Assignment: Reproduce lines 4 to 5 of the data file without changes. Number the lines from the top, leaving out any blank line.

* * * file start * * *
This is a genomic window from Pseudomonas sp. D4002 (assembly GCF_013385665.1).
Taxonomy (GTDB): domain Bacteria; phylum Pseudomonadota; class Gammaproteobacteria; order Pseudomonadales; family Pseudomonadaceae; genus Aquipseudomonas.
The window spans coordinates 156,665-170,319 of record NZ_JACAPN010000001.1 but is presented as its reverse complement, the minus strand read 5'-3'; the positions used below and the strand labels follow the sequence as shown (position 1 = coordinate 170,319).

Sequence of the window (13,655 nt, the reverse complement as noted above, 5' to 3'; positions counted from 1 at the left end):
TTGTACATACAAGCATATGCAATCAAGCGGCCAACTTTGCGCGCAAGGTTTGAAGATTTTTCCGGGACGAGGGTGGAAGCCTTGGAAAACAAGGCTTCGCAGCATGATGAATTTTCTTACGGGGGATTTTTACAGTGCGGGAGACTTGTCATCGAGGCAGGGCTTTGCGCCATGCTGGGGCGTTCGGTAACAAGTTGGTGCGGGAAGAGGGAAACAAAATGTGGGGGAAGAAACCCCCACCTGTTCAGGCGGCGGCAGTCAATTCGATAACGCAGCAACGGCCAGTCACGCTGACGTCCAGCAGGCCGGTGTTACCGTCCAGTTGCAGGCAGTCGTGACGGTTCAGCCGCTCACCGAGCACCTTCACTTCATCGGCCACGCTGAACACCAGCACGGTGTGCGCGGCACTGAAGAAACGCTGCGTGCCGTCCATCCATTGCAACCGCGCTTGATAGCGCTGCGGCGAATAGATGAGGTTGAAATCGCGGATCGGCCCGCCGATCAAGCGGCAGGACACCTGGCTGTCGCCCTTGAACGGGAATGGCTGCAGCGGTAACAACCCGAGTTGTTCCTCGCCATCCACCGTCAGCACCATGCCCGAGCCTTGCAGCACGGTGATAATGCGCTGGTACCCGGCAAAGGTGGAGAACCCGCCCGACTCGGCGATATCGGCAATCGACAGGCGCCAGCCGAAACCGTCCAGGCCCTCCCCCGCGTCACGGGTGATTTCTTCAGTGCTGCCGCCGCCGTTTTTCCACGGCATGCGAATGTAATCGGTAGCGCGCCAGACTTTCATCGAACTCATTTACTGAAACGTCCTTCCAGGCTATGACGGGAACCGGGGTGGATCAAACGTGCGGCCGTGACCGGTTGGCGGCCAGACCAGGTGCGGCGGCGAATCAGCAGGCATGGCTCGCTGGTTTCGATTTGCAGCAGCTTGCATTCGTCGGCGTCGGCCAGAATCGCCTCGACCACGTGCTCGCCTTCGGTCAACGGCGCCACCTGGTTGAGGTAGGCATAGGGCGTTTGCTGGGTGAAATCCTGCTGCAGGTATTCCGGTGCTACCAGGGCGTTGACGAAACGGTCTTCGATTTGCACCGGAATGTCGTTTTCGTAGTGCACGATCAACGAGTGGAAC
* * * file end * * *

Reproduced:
Sequence of the window (13,655 nt, the reverse complement as noted above, 5' to 3'; positions counted from 1 at the left end):
TTGTACATACAAGCATATGCAATCAAGCGGCCAACTTTGCGCGCAAGGTTTGAAGATTTTTCCGGGACGAGGGTGGAAGCCTTGGAAAACAAGGCTTCGCAGCATGATGAATTTTCTTACGGGGGATTTTTACAGTGCGGGAGACTTGTCATCGAGGCAGGGCTTTGCGCCATGCTGGGGCGTTCGGTAACAAGTTGGTGCGGGAAGAGGGAAACAAAATGTGGGGGAAGAAACCCCCACCTGTTCAGGCGGCGGCAGTCAATTCGATAACGCAGCAACGGCCAGTCACGCTGACGTCCAGCAGGCCGGTGTTACCGTCCAGTTGCAGGCAGTCGTGACGGTTCAGCCGCTCACCGAGCACCTTCACTTCATCGGCCACGCTGAACACCAGCACGGTGTGCGCGGCACTGAAGAAACGCTGCGTGCCGTCCATCCATTGCAACCGCGCTTGATAGCGCTGCGGCGAATAGATGAGGTTGAAATCGCGGATCGGCCCGCCGATCAAGCGGCAGGACACCTGGCTGTCGCCCTTGAACGGGAATGGCTGCAGCGGTAACAACCCGAGTTGTTCCTCGCCATCCACCGTCAGCACCATGCCCGAGCCTTGCAGCACGGTGATAATGCGCTGGTACCCGGCAAAGGTGGAGAACCCGCCCGACTCGGCGATATCGGCAATCGACAGGCGCCAGCCGAAACCGTCCAGGCCCTCCCCCGCGTCACGGGTGATTTCTTCAGTGCTGCCGCCGCCGTTTTTCCACGGCATGCGAATGTAATCGGTAGCGCGCCAGACTTTCATCGAACTCATTTACTGAAACGTCCTTCCAGGCTATGACGGGAACCGGGGTGGATCAAACGTGCGGCCGTGACCGGTTGGCGGCCAGACCAGGTGCGGCGGCGAATCAGCAGGCATGGCTCGCTGGTTTCGATTTGCAGCAGCTTGCATTCGTCGGCGTCGGCCAGAATCGCCTCGACCACGTGCTCGCCTTCGGTCAACGGCGCCACCTGGTTGAGGTAGGCATAGGGCGTTTGCTGGGTGAAATCCTGCTGCAGGTATTCCGGTGCTACCAGGGCGTTGACGAAACGGTCTTCGATTTGCACCGGAATGTCGTTTTCGTAGTGCACGATCAACGAGTGGAAC